Announcement

Collapse
No announcement yet.

2015-12-24 Journal of Urology - Penile sensitivity in neonatally circumcised and intact men using quantitative sensory testing

Collapse
X
Collapse

  • 2015-12-24 Journal of Urology - Penile sensitivity in neonatally circumcised and intact men using quantitative sensory testing

    Foreskin is the best part. The report says: "The foreskin of intact men was more sensitive to tactile stimulation than the other penile sites." Yet this report was the source material for another article titled "Male circumcision Circumcision does not affect sensitivity." Read that piece of excrement here http://www.nature.com/nrurol/journal...ol.2016.3.html (behind paywall).

    -Ron
    = = = = =

    Examining penile sensitivity in neonatally circumcised and intact men using quantitative sensory testing

    http://www.jurology.com/article/S002...535-4/abstract

    "The foreskin of intact men was more sensitive to tactile stimulation than the other penile sites"

    = = = = =

    Abstract

    Purpose
    Little is known about the long-term implications of neonatal circumcision on the penile sensitivity of adult men, despite recent public policy endorsing the procedure in the United States. The current study assessed penile sensitivity in adult men by comparing peripheral nerve function of the penis across circumcision status.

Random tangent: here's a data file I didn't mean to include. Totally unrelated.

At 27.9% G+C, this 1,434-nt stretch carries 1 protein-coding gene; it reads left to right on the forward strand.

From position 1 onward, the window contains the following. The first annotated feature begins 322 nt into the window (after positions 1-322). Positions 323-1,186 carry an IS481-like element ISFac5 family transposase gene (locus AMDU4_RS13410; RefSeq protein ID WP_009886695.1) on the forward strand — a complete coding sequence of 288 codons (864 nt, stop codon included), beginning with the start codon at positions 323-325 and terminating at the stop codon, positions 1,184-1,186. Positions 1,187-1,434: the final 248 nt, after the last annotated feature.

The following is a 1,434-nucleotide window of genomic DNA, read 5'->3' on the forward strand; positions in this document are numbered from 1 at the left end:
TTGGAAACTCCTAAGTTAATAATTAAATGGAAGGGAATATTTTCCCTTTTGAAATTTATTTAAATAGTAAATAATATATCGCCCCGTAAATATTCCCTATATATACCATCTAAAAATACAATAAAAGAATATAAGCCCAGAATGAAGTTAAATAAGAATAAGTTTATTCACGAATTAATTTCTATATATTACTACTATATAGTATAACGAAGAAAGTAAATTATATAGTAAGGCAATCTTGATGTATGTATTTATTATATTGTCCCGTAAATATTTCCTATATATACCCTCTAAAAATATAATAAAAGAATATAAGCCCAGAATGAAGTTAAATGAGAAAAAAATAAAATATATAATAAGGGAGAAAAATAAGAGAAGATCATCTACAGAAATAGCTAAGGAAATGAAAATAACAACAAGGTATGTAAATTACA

Materials and Methods
    Sixty-two men (18-37y, M = 24.1, SD = 5.1) completed study procedures (30 circumcised, 32 intact). Quantitative Sensory Testing (QST) protocols assessed touch and pain thresholds (modified von Frey filaments) and warmth detection and heat pain thresholds (a thermal analyzer) at a control site (forearm) and 3-4 penile sites (glans penis, midline shaft, proximal to midline shaft, and foreskin, if present).

    Results
    Penile sensitivity did not differ across circumcision status for any stimulus type or penile site. The foreskin of intact men was more sensitive to tactile stimulation than the other penile sites, but this finding did not extend to any other stimuli (where foreskin sensitivity was comparable to the other sites tested).

    Conclusions
    Findings suggest that minimal long-term implications to penile sensitivity exist as a result of the surgical excision of the foreskin during neonatal circumcision. Additionally, this study challenges past research suggesting that the foreskin is the most sensitive part of the adult penis. Future research should consider the direct link between penile sensitivity and the perception of pleasure/sensation. Results are relevant to policy makers, parents of male children, as well as the general public.

    • parsecskin
      #1
      parsecskin commented
      Editing a comment
      Hypocrisy at its finest!
    Posting comments is disabled.

Article Tags

Collapse

Latest Articles

Collapse

Working...
X